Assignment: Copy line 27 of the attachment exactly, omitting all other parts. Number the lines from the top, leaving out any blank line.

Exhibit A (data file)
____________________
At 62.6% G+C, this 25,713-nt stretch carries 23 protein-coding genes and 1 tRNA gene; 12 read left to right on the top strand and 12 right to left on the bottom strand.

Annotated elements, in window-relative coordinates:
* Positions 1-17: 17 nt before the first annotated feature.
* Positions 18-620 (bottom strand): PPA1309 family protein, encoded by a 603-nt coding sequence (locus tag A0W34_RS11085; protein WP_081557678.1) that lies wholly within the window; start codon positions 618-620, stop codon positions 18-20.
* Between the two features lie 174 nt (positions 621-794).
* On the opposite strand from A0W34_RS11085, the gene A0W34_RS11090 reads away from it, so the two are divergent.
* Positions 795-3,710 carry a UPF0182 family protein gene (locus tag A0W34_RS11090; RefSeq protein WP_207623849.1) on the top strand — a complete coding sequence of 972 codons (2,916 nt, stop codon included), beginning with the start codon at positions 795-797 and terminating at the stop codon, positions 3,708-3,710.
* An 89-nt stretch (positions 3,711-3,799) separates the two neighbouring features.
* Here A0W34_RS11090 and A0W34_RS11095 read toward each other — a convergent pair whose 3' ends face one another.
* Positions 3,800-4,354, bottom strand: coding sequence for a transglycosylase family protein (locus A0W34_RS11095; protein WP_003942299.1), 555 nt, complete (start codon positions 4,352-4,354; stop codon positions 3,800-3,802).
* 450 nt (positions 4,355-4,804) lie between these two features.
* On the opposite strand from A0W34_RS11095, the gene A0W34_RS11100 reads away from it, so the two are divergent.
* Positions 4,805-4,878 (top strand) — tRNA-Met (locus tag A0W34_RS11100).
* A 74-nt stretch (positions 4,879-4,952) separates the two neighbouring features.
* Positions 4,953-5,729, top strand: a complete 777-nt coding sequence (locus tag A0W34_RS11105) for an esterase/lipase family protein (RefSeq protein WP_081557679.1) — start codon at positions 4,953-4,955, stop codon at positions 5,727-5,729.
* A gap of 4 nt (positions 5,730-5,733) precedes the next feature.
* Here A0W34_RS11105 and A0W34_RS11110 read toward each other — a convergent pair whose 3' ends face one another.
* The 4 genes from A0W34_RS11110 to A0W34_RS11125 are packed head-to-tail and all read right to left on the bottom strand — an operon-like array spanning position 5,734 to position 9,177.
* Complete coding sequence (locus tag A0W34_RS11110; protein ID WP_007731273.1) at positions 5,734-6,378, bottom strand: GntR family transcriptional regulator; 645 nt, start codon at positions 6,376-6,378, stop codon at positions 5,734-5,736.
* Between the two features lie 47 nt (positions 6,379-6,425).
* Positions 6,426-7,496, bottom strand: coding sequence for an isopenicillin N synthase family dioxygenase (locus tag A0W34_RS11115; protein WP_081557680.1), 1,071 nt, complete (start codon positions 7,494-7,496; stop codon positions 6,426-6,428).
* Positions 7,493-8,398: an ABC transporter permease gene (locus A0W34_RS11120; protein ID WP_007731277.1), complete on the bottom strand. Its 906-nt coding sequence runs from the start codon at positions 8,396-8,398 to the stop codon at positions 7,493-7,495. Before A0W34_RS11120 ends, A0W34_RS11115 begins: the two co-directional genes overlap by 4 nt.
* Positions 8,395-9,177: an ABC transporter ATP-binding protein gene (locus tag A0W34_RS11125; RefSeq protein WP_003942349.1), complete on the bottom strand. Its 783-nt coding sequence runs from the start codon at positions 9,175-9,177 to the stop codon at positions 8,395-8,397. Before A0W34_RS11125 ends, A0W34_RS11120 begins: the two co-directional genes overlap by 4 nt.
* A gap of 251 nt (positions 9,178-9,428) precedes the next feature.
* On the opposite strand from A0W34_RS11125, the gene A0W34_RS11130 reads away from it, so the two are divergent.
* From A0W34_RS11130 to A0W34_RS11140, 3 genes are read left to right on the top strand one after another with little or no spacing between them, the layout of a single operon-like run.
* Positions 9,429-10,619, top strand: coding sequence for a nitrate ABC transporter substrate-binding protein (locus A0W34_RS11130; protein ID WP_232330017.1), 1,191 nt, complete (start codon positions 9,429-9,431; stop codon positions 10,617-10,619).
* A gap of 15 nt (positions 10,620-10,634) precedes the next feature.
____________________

* Positions 9,429-10,619, top strand: coding sequence for a nitrate ABC transporter substrate-binding protein (locus A0W34_RS11130; protein ID WP_232330017.1), 1,191 nt, complete (start codon positions 9,429-9,431; stop codon positions 10,617-10,619).